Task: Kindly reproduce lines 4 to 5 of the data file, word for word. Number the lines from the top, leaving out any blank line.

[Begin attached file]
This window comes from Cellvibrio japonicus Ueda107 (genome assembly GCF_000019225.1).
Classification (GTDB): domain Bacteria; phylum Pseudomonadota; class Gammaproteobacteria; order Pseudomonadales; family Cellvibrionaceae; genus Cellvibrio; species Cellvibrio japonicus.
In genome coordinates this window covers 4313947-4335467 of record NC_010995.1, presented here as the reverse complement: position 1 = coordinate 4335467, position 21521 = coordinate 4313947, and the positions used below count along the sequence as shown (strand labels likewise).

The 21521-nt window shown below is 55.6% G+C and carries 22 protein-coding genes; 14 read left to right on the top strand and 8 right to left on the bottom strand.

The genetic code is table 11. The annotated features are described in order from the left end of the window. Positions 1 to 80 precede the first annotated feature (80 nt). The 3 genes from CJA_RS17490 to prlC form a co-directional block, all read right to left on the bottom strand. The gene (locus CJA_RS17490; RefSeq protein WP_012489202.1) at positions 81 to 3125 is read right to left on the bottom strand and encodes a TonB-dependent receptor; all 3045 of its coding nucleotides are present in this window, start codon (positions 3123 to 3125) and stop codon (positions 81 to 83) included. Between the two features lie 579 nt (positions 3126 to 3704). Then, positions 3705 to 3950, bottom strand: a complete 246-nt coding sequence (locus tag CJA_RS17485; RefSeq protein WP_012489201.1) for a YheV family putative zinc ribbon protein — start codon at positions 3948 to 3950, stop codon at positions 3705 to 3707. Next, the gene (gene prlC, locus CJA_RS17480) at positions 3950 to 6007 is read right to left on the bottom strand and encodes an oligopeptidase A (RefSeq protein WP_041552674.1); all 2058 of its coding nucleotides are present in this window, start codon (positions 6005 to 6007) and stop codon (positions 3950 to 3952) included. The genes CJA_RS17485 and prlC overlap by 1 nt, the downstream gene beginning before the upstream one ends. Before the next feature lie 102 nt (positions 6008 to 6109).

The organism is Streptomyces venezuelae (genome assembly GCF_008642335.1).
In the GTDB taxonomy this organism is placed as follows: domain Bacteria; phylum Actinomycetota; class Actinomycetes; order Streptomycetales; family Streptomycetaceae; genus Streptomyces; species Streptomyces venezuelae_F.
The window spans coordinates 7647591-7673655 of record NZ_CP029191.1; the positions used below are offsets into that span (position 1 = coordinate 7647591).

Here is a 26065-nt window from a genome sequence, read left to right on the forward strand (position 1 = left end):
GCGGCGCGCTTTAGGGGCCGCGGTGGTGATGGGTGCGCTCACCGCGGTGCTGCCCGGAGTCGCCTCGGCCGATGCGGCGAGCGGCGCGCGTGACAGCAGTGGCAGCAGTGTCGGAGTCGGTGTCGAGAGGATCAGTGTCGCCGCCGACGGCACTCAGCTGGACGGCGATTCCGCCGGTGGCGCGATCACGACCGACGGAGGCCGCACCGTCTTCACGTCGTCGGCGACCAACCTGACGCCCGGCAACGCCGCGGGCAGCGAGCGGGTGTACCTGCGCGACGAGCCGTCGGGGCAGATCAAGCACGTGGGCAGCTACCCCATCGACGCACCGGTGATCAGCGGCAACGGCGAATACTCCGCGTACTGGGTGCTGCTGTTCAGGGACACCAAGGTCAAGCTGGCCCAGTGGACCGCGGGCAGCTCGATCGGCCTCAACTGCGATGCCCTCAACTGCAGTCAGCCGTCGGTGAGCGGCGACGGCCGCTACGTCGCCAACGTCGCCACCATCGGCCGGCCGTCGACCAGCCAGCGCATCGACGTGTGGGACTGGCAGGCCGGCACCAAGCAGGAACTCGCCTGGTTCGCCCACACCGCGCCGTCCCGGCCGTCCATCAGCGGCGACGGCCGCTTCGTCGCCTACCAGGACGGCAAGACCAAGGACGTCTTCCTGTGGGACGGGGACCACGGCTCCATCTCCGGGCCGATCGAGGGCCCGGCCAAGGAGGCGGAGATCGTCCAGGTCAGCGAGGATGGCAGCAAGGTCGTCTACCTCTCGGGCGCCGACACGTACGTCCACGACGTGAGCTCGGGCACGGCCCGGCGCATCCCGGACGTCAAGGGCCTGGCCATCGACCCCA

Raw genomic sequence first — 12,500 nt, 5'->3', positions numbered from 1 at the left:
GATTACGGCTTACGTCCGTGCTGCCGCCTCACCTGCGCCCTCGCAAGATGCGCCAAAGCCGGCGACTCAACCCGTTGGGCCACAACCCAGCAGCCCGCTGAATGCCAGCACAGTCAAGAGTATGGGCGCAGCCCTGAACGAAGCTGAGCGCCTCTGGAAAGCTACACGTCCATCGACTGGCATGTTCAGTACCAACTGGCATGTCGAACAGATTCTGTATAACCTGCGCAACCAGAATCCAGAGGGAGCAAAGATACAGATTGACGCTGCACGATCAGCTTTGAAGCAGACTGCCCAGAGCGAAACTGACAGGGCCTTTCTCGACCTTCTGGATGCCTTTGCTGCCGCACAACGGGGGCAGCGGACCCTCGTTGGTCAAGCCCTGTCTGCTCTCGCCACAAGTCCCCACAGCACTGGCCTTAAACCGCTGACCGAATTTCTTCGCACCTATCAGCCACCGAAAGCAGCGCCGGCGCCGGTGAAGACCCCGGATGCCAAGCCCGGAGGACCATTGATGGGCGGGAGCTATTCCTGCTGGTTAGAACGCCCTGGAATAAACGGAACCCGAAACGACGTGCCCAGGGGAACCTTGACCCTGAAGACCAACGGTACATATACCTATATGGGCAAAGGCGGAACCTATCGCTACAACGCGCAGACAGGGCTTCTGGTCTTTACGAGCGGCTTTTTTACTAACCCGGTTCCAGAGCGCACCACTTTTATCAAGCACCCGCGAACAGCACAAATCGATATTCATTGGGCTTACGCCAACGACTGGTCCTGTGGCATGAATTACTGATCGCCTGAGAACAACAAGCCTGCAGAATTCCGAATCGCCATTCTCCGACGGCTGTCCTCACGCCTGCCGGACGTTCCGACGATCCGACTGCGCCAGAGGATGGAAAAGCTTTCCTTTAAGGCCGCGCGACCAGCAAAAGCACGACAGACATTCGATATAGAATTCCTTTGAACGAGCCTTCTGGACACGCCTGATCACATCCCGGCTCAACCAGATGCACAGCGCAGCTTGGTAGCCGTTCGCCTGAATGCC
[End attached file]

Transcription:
The 21521-nt window shown below is 55.6% G+C and carries 22 protein-coding genes; 14 read left to right on the top strand and 8 right to left on the bottom strand.

The genetic code is table 11. The annotated features are described in order from the left end of the window. Positions 1 to 80 precede the first annotated feature (80 nt). The 3 genes from CJA_RS17490 to prlC form a co-directional block, all read right to left on the bottom strand. The gene (locus CJA_RS17490; RefSeq protein WP_012489202.1) at positions 81 to 3125 is read right to left on the bottom strand and encodes a TonB-dependent receptor; all 3045 of its coding nucleotides are present in this window, start codon (positions 3123 to 3125) and stop codon (positions 81 to 83) included. Between the two features lie 579 nt (positions 3126 to 3704). Then, positions 3705 to 3950, bottom strand: a complete 246-nt coding sequence (locus tag CJA_RS17485; RefSeq protein WP_012489201.1) for a YheV family putative zinc ribbon protein — start codon at positions 3948 to 3950, stop codon at positions 3705 to 3707. Next, the gene (gene prlC, locus CJA_RS17480) at positions 3950 to 6007 is read right to left on the bottom strand and encodes an oligopeptidase A (RefSeq protein WP_041552674.1); all 2058 of its coding nucleotides are present in this window, start codon (positions 6005 to 6007) and stop codon (positions 3950 to 3952) included. The genes CJA_RS17485 and prlC overlap by 1 nt, the downstream gene beginning before the upstream one ends. Before the next feature lie 102 nt (positions 6008 to 6109).